Free will

DOI: 10.4324/9780415249126-V014-1
Version: v1,  Published online: 1998
Retrieved May 23, 2024, from

5. Metaphysics and moral psychology

We now have the main elements of the problem of free will. It is natural to start with the compatibilist position; but this has only to be stated to trigger the objection that compatibilism cannot possibly satisfy our intuitions about moral responsibility. According to this objection, an incompatibilist notion of free will is essential in order to make sense of the idea that we are genuinely morally responsible. But this view, too, has only to be stated to trigger the pessimists’ objection that indeterministic occurrences cannot possibly contribute to moral responsibility: one can hardly be supposed to be more truly morally responsible for one’s choices and actions or character if indeterministic occurrences have played a part in their causation than if they have not played such a part. Indeterminism gives rise to unpredictability, not responsibility. It cannot help in any way at all.

The pessimists therefore conclude that strong free will is not possible, and that ultimate responsibility is not possible either. So no punishment or reward is ever truly just or fair, when it comes to moral matters.

This conclusion may prompt a further question: What exactly is this ’ultimate’ responsibility that we are supposed to believe in? One answer refers to the story of heaven and hell, which serves to illustrate the kind of responsibility that is shown to be impossible by the pessimists’ argument, and which many people do undoubtedly believe themselves to have, however fuzzily they think about the matter. A less colourful answer has the same import, although it needs more thought: ‘ultimate’ responsibility exists if and only if punishment and reward can be fair without having any pragmatic justification.

Now the argument may cycle back to compatibilism. Pointing out that ’ultimate’ moral responsibility is obviously impossible, compatibilists may claim that we should rest content with the compatibilist account of things – since it is the best we can do. But this claim reactivates the incompatibilist objection, and the cycle continues.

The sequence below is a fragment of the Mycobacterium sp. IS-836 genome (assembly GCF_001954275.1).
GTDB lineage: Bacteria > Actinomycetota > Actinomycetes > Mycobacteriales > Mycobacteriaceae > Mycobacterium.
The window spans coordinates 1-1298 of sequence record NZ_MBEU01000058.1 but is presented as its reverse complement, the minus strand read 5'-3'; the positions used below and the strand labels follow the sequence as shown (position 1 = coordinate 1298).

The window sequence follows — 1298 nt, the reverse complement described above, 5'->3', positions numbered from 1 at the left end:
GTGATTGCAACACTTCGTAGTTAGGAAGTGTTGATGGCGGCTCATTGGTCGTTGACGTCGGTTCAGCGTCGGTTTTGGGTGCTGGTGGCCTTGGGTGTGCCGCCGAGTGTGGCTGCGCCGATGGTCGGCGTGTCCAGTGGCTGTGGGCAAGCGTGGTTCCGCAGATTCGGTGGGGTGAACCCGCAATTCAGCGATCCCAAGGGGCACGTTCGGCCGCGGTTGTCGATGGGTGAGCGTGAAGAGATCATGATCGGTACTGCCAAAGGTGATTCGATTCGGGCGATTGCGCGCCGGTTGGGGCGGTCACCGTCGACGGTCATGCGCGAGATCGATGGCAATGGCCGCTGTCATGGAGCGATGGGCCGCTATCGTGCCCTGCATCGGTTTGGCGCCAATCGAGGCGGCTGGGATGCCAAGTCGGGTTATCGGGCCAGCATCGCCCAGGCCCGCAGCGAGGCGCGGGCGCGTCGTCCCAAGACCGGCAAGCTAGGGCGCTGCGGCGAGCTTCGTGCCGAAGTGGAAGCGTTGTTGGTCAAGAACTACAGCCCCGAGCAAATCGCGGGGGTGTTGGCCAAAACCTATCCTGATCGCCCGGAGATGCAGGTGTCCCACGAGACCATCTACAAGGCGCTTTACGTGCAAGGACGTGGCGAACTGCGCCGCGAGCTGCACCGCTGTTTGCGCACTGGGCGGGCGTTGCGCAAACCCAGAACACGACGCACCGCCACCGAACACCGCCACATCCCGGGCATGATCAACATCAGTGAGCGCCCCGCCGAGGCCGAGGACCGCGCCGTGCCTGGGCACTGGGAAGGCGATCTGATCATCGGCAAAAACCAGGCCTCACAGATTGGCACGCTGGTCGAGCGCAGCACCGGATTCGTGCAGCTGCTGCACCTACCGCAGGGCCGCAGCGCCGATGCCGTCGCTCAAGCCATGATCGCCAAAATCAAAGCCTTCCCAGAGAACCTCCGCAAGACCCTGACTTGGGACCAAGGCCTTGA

There is an alternative strategy at this point: quit the traditional metaphysical circle for the domain of moral psychology. The principal positions in the traditional metaphysical debate are clear. No radically new option is likely to emerge after millennia of debate. The interesting questions that remain are primarily psychological: Why do we believe we have strong free will and ultimate responsibility of the kind that can be characterized by reference to the story of heaven and hell? What is it like to live with this belief? What are its varieties? How might we be changed by dwelling intensely on the view that ultimate responsibility is impossible?

A full answer to these questions is beyond the scope of this entry, but one fundamental cause of our belief in ultimate responsibility has been mentioned. It lies in the experience of choice that we have as self-conscious agents who are able to be fully conscious of what they are doing when they deliberate about what to do and make choices. (We choose between the Oxfam box and the cake; or we make a difficult, morally neutral choice about which of two paintings to buy.) This raises an interesting question: Is it true that any possible self-conscious creature that faces choices and is fully aware of the fact that it does so must experience itself as having strong free will, or as being radically self-determining, simply in virtue of the fact that it is a self-conscious agent (and whether or not it has a conception of moral responsibility)? It seems that we cannot live or experience our choices as determined, even if determinism is true. But perhaps this is a human peculiarity, not an inescapable feature of any possible self-conscious agent. And perhaps it is not even universal among human beings.

Other causes of the belief in strong free will have been suggested. Hume stressed our experience of serious indecision, as above. Spinoza (1677: 440) proposed that one of the causes is simply that we are not conscious of the determined nature of our desires. Kant (1793: 93n.) held that our experience of moral obligation makes belief in strong free will inevitable. P.F. Strawson (1962) argued that the fundamental fact is that we are irresistibly committed to certain natural reactions to other people, like gratitude and resentment. Various other suggestions have been made: those who think hard about free will are likely to become convinced that investigation of the complex moral psychology of the belief in freedom, and of the possible moral and psychological consequences of altering the belief, is the most fruitful area of research that remains. New generations, however, will doubtless continue to launch themselves onto the old metaphysical roundabout.

Citing this article:
Strawson, Galen. Metaphysics and moral psychology. Free will, 1998, doi:10.4324/9780415249126-V014-1. Routledge Encyclopedia of Philosophy, Taylor and Francis,
Copyright © 1998-2024 Routledge.

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